Who Needs Roy Oswalt, Anyway?

Pitcher Roy Oswalt of the Philadelphia Phillies reacts after allowing two-runs in the fourth inning while taking on the St. Louis Cardinals in Game Four of the National League Division Series at Busch Stadium in St Louis, Missouri. (Photo by Jamie Squire/Getty Images)

Roy Oswalt knows where he wants to pitch in 2012, but are those the teams that need him?

We're officially in February, just weeks away from the start of spring training. While "Roy Oswalt is still a free agent" wouldn't have been believable at the onset of the off-season, that's the situation both Oswalt and the teams who want him are dealing with now.

As Ken Rosenthal reports, this is Oswalt's own fault. He has the right to pitch where he wants, but the places he would like to play in 2012 already have full rotations, and/or are stretched in their budgets. Oswalt not only wants to pitch for just the Texas Rangers or St. Louis Cardinals in 2012, but he wants to make $10 million a year doing so. While his track record certainly merits $10 million a year, he's asking two teams that would need to move money, players, or both in order to fit him in. And this less than a year removed from a back injury that had enough teams worried this winter to keep him a free agent this long to begin with.

The obvious fit at this point is Boston (sorry, Royals), where the Red Sox have just four rotation spots full, and a spring training battle planned among Vicente Padilla, Aaron Cook, Carlos Silva, and others for the remaining gig. The Red Sox are near the end of their budget -- albeit it a much larger one than either Texas or St. Louis are working with -- and haven't wowed Oswalt with their reported offer. Then again, neither have the Cardinals or Rangers, or else this article would have an entirely different angle.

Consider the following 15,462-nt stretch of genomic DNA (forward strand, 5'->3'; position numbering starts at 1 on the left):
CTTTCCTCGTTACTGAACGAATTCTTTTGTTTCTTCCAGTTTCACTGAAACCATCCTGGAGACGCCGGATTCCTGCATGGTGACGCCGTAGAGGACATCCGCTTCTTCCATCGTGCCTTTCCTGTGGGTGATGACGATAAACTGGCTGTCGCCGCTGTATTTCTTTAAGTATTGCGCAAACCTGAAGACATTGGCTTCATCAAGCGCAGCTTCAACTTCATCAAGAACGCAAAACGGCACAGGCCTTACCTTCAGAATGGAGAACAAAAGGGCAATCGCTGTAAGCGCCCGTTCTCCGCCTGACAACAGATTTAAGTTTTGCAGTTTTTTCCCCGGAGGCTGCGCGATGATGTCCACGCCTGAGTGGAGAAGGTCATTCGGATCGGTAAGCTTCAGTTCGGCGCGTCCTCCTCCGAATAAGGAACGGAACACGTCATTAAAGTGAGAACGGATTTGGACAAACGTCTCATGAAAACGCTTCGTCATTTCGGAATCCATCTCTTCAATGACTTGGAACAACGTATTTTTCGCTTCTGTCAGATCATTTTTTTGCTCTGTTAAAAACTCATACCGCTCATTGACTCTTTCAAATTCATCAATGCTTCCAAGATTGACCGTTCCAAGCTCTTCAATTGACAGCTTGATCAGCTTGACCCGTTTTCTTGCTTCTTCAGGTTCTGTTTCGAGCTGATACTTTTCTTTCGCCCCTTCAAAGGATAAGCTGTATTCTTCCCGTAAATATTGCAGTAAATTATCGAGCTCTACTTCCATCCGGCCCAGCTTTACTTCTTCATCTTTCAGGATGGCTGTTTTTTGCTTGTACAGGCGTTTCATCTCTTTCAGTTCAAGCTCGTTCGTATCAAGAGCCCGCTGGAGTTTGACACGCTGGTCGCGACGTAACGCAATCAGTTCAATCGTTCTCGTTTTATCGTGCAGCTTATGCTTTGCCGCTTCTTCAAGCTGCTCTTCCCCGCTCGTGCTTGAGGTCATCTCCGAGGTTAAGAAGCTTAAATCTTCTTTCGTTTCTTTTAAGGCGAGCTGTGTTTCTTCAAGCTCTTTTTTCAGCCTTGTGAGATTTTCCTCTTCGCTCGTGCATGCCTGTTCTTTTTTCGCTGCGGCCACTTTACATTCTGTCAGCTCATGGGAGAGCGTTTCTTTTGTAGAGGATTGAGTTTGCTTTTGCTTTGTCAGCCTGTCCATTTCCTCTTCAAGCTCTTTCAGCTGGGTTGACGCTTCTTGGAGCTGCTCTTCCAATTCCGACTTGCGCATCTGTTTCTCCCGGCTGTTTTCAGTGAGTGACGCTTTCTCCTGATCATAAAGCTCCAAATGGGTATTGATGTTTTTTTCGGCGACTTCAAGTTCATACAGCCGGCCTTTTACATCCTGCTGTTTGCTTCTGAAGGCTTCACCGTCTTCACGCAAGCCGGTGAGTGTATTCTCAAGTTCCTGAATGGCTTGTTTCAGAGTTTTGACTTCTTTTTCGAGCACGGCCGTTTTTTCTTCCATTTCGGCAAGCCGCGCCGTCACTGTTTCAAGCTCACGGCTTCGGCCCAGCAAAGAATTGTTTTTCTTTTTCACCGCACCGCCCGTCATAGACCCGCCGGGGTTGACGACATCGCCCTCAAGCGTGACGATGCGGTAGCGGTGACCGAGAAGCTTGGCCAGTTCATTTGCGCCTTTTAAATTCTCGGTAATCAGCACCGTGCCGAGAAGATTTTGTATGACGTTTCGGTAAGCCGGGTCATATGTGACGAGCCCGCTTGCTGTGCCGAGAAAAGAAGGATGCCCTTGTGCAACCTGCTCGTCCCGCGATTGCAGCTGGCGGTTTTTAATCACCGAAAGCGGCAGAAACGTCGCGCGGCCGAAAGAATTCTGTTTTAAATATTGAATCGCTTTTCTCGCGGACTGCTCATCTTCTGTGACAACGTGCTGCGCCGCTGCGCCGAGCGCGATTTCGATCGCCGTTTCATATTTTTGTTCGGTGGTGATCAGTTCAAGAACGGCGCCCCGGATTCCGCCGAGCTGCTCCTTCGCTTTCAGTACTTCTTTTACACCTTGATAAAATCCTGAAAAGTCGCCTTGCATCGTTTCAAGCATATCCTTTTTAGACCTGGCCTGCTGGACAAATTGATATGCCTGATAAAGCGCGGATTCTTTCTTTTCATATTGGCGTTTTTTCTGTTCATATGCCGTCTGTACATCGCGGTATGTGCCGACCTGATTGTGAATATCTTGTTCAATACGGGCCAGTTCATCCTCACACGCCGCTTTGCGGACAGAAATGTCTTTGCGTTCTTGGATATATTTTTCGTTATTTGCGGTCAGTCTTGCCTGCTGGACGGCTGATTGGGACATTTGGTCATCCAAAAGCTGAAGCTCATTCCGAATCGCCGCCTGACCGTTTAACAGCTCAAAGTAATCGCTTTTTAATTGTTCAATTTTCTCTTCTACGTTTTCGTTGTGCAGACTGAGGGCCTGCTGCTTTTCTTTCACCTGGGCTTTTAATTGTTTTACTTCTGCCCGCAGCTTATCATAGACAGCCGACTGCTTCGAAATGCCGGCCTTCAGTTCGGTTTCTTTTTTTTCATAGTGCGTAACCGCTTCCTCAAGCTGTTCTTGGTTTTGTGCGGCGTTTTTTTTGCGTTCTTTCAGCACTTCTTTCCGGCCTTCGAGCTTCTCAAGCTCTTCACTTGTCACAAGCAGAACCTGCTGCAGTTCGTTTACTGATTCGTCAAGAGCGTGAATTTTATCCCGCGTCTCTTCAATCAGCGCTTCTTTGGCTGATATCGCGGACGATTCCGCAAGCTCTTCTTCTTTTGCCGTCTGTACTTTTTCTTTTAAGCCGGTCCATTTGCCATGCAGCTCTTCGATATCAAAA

Boston should be able to absorb the risk in Oswalt's back, thanks to the aforementioned hurlers vying for the fifth spot, and they also have Alfredo Aceves in the bullpen for additional insurance. Adding Oswalt would strengthen not only the rotation, but also the bullpen, since the pen would then include the likes of Padilla and possibly Cook. The team's starting pitching depth would then be the envy of many non-Rangers/Rays teams. Plus, Oswalt would push the Andrew Miller Experiment even further back on the depth charts.

The problem is that Oswalt doesn't want to pitch in Boston, because Boston isn't St. Louis or Texas. Since this isn't the 1960s, Oswalt gets to pick where he wants to pitch, assuming the other party is also into the arrangement.

The Rangers lost C.J. Wilson to the Angels this winter, but shifted last year's closer Neftali Feliz to the rotation, and signed Yu Darvish to a six-year, $60 million contract. This bumps Alexi Ogando to the bullpen once more, where he gives them plenty of depth, but on top of that, there's another former starter, Scott Feldman. He'll make $6.5 million in 2012 to mostly sit around and wait for someone in the rotation to get hurt, because the Rangers also have enough faith in their bullpen that they are attempting to trade Koji Uehara.